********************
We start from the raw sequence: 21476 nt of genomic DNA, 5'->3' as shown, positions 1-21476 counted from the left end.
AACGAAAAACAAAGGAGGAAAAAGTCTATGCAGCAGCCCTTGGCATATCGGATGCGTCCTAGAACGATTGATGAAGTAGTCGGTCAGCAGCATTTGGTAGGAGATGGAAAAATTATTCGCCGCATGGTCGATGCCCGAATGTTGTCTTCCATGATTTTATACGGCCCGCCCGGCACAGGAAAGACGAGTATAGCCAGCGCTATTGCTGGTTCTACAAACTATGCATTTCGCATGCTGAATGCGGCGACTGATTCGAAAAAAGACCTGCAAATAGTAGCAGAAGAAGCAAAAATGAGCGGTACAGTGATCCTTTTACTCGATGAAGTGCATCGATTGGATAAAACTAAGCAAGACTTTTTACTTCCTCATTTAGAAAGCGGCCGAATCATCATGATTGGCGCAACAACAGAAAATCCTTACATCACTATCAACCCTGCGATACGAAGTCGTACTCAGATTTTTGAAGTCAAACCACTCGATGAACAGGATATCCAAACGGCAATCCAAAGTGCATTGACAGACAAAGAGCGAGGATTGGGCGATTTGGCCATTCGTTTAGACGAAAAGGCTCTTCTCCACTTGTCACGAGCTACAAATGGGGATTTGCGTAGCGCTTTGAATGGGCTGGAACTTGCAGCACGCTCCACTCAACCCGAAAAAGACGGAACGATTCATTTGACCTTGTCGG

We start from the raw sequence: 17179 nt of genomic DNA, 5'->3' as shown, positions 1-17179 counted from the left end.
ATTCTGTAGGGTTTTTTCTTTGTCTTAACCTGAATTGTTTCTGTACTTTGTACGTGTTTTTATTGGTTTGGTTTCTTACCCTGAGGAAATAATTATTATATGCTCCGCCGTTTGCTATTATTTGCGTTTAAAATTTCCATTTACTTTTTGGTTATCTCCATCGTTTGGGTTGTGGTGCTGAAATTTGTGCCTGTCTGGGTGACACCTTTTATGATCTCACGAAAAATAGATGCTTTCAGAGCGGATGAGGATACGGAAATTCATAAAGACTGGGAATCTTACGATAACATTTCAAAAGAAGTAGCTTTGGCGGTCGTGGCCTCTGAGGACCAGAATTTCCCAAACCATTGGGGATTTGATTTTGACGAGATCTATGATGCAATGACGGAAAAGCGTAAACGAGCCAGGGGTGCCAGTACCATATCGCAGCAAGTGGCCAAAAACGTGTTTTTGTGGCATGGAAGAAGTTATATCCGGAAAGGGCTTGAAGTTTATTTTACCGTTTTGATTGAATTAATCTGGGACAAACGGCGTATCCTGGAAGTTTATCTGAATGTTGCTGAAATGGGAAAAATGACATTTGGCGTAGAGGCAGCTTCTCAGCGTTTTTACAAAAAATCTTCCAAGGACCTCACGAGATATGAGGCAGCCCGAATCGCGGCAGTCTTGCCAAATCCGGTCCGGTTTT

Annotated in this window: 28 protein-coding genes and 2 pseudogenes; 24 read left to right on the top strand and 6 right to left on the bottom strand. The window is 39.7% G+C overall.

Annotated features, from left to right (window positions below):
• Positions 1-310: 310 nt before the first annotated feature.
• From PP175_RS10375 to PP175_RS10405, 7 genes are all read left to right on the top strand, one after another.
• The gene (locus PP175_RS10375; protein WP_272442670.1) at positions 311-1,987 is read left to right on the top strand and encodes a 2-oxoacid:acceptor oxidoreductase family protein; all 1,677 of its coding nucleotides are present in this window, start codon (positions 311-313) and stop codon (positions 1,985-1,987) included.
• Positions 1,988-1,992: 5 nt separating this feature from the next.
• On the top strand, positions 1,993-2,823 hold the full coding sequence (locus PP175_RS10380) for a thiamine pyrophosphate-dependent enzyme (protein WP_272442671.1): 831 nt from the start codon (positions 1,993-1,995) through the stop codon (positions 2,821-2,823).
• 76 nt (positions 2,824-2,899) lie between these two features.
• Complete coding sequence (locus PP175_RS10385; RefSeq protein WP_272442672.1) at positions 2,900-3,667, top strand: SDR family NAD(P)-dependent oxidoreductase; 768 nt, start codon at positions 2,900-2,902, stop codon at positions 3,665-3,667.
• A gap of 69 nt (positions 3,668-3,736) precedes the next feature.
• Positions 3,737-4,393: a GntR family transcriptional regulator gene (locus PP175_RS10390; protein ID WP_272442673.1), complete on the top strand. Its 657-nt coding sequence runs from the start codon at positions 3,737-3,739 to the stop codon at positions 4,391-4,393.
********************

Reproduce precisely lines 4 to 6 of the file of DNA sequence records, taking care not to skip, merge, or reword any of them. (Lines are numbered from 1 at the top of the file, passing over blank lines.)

ATTCTGTAGGGTTTTTTCTTTGTCTTAACCTGAATTGTTTCTGTACTTTGTACGTGTTTTTATTGGTTTGGTTTCTTACCCTGAGGAAATAATTATTATATGCTCCGCCGTTTGCTATTATTTGCGTTTAAAATTTCCATTTACTTTTTGGTTATCTCCATCGTTTGGGTTGTGGTGCTGAAATTTGTGCCTGTCTGGGTGACACCTTTTATGATCTCACGAAAAATAGATGCTTTCAGAGCGGATGAGGATACGGAAATTCATAAAGACTGGGAATCTTACGATAACATTTCAAAAGAAGTAGCTTTGGCGGTCGTGGCCTCTGAGGACCAGAATTTCCCAAACCATTGGGGATTTGATTTTGACGAGATCTATGATGCAATGACGGAAAAGCGTAAACGAGCCAGGGGTGCCAGTACCATATCGCAGCAAGTGGCCAAAAACGTGTTTTTGTGGCATGGAAGAAGTTATATCCGGAAAGGGCTTGAAGTTTATTTTACCGTTTTGATTGAATTAATCTGGGACAAACGGCGTATCCTGGAAGTTTATCTGAATGTTGCTGAAATGGGAAAAATGACATTTGGCGTAGAGGCAGCTTCTCAGCGTTTTTACAAAAAATCTTCCAAGGACCTCACGAGATATGAGGCAGCCCGAATCGCGGCAGTCTTGCCAAATCCGGTCCGGTTTT

Annotated in this window: 28 protein-coding genes and 2 pseudogenes; 24 read left to right on the top strand and 6 right to left on the bottom strand. The window is 39.7% G+C overall.

Annotated features, from left to right (window positions below):